10) Can my Scenic Site Assessment be done anytime?

In theory yes, but for practical purposes no. During the winter months snow cover will obviously alter the background for your property and make structure stand out excessively. It's also important to ensure that any seasonal (non-evergreen) foliage that screens portions of your structures from view be in its summer attire, and be doing its thing. The season for doing the fieldwork is not much different than the boating season on Lake Tahoe, although in certain situations it may be possible to do the fieldwork during the colder months. Each lot is unique in this respect, and should be evaluated individually. I typically "scout" the property well in advance for just this reason, as well as evaluating access issues.

11) How long does it take to get my results?

TRPA's backlog varies considerably, and it also varies with the seasons. It's often advisable to have the field work done during the summer months, and then prepare and submit it for review during the "off season".

12) OK, I've got my Contrast Rating and it's terrible, do I have to fix it?

Not necessarily - at this point in time you're under no obligation to rectify an existing condition that TRPA considers out of compliance with its design guidelines, provided that condition pre-existed the scenic ordinance. If you're not making any changes to your property, then even if your house scores at the absolute bottom of the scale you are not required to do anything to increase it's compliance. However, once you decide to alter that property in a manner that requires scenic review, your score will be scrutinized and some form of mitigation will likely be required.

13) So what is the basic process flow here, where do I start and what do I do?


A) You decide you want to make a change to your lake front property, and what the basic scope of those changes are (i.e., paint & trim, addition, tear down and rebuild, etc)

B) You consult the TRPA matrix to determine what level of review your changes will require.

C) If so required, you submit a Scenic Site Assessment and your current Contrast Rating, to establish where your property stands currently with respect to the desired optimums established by TRPA.

D) Your Scenic Site Assessment is reviewed by TRPA, and accepted as is, or with corrections as outlined in the correspondence they send to you or your consultant.

E) With your Existing "scenic status" in hand, you proceed with developing your plans for your proposed changes. Your consultants and/or TRPA will advise you what your type of targets you must achieve to meet the requirements. Those may include colors more in harmony with your background, an Architectural design that breaks up or minimizes large areas of facade, or landscaping to screen parts of the structure.

F) You submit your proposed plans with your Scenic Impact Report to TRPA. Obviously, you've taken great care to ensure that that you meet the minimum requirements, making the job of reviewing your submission that much easier. It also helps that one of your consultants is me, who has done a wonderful job of preparing your reports, thus making it easier for TRPA and your designers and other consultants to easily and accurately discuss issues should any questions arise. If so directed, you'll also submit a photo simulation from a vantage point selected by your TRPA Planner.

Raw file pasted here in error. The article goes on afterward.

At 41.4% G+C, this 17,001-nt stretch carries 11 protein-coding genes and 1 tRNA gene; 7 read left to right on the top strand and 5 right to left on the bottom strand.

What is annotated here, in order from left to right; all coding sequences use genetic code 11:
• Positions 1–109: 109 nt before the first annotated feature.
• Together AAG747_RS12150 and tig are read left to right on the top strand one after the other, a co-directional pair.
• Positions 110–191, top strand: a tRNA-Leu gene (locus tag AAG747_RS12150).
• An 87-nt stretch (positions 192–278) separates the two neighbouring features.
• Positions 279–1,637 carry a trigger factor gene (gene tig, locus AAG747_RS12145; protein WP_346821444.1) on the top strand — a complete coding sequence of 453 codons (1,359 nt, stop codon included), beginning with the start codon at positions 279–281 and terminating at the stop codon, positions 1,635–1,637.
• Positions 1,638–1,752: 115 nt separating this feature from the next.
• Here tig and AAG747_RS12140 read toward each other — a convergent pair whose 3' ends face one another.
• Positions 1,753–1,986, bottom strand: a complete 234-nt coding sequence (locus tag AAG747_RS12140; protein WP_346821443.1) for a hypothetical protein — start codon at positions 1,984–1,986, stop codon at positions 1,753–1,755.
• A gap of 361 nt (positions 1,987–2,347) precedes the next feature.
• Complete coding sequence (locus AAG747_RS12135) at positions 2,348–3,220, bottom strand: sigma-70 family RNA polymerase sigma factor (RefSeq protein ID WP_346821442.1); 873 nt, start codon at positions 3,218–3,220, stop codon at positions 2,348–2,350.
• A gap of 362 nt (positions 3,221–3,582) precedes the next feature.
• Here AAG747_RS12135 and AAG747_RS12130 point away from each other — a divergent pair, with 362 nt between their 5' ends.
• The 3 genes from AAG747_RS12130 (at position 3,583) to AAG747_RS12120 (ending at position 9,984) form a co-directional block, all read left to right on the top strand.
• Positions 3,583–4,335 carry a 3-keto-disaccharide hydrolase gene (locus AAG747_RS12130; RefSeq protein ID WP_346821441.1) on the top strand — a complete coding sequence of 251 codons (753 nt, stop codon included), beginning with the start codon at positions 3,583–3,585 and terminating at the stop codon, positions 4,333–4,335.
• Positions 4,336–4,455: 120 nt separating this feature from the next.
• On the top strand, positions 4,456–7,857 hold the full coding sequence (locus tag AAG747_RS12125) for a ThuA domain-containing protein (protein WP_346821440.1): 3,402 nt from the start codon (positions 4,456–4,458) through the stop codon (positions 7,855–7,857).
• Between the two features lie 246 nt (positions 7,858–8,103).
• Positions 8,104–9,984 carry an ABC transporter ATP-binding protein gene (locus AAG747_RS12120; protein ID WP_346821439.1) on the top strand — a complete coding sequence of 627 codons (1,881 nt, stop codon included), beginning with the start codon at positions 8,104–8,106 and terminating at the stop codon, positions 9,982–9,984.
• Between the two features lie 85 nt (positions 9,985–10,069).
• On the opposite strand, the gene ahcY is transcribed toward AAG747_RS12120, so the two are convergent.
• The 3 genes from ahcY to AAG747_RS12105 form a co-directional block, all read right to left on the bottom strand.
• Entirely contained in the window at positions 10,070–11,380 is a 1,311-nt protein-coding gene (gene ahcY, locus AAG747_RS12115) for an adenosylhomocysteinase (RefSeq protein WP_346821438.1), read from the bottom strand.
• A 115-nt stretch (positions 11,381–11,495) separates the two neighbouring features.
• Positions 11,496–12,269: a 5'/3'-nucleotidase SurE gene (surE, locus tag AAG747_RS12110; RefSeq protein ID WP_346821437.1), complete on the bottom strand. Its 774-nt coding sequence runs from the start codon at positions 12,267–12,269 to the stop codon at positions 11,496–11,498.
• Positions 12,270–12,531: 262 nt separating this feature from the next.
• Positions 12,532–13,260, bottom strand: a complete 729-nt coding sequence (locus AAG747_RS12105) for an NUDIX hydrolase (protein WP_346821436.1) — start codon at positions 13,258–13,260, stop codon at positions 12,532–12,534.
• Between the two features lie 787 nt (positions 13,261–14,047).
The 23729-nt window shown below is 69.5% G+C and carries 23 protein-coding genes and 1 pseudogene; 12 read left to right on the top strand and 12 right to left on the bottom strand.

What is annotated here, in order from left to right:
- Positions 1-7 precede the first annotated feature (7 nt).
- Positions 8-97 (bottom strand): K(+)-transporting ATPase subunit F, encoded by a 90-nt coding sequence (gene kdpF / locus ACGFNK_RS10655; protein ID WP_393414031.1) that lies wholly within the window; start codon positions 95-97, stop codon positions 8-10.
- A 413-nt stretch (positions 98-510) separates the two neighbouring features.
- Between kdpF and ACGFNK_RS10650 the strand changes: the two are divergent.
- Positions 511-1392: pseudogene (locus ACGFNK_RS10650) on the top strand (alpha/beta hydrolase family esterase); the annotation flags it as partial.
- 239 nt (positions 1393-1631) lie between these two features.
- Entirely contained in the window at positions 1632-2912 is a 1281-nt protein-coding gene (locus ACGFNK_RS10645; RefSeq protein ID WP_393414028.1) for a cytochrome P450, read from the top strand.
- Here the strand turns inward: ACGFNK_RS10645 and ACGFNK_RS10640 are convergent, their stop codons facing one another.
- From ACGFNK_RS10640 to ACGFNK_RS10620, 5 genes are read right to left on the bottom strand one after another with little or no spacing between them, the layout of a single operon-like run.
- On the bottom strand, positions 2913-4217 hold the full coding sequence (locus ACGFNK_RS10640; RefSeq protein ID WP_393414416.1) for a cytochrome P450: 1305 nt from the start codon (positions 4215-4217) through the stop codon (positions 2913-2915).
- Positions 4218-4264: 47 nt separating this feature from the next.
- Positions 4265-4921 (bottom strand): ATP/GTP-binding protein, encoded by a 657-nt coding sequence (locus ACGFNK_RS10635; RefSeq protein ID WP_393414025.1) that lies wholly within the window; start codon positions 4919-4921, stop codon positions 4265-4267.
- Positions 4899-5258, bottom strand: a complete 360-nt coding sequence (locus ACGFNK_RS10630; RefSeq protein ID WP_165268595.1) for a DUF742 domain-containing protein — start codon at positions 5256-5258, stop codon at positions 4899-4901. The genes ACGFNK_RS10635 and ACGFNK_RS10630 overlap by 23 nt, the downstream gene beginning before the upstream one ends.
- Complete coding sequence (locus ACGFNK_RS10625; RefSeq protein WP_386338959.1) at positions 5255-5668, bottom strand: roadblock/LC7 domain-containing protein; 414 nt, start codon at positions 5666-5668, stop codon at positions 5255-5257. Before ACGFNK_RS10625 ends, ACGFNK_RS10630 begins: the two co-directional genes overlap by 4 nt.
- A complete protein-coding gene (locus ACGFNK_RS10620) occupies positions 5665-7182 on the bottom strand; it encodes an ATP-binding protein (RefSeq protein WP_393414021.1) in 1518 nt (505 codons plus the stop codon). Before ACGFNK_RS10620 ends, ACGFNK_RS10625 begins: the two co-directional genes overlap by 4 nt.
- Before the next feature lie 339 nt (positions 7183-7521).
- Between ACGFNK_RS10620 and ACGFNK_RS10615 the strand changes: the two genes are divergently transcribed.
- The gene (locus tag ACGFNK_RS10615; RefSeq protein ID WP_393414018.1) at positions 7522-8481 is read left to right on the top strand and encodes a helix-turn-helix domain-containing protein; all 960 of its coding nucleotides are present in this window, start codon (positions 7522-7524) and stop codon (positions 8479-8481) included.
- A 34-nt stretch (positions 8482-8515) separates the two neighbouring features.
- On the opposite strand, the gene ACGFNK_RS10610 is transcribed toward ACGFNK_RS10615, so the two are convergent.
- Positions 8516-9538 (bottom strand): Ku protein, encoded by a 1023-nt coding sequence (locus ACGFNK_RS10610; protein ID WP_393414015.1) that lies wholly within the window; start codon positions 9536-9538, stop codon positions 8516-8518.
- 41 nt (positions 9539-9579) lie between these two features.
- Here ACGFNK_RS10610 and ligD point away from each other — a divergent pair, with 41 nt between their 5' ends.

G) You receive approval from TRPA, and any other agencies (please note that TRPA approvals do not constitute compliance with any other applicable code requirement such as county, state, and federal building codes), and proceed to build, paint, trim, etc.

H) Sit back, breath a sigh of relief, and know that you've done the right thing and protected the value of your lakefront home by ensuring that it's in compliance with one of the more complex regional ordinances.

I) There is not step I, simply because "I" looks too much like the number one, so we don't use it. We don't use "O", "L",  "Q", or "Z" either, but we won't get that far today.

J) Enjoy the view, all I see are trees from my house. Don't get me wrong, I love trees! The point is that not all of us are fortunate enough to have a lake front, so the rest of us really hope you're taking full advantage of it and enjoying it.

15) What's up with all the dog pictures?

They're man's best friend and I'm a man. I like dogs. Dogs usually like me too. Besides this is Tahoe - it's all about the dogs. Dogs lower your blood pressure (your results may vary). Dogs make you happy (happier for those of you already happy). Dogs  protect you from mad killer zombie squirrels (my dog is really good at this). Dogs help scrub algae out of the lake by swimming through it and mopping it up with their fur (I may be reaching a bit on this point).

Tahoe Regional Planning Agency
Scenic Measurements & Reports

Frequently Asked Questions
Tahoe Regional Planning Agency
Scenic Measurements & Reports

Frequently Asked Questions

8) When do I need a Scenic Impact Report?

This is normally done in concert with any design work for your additions or alterations to the property. TRPA can require you to prepare a Scenic Impact Report for any proposed work in any of Tahoe's scenic Corridors (pretty much anything visible from one of the 3 major highways that circle the lake). As a function of the scale of the work your doing, you may be required to implement "Scenic BMP's" to elevate your contrast rating and/or lower your visible facade area.

14) Reading ordinaces is not my thing. . . I'm still confused.

It's not you, this stuff really is a bit complicated. Call and ask questions. Call me, call TRPA, call anyone and everyone. Don't stop asking questions until you've reached step "J" above! These ordinances may sometimes seem like impenetrable barriers, but they're actually designed to allow a fair amount of flexibility provided you're willing to work within the guidelines and honor their intent.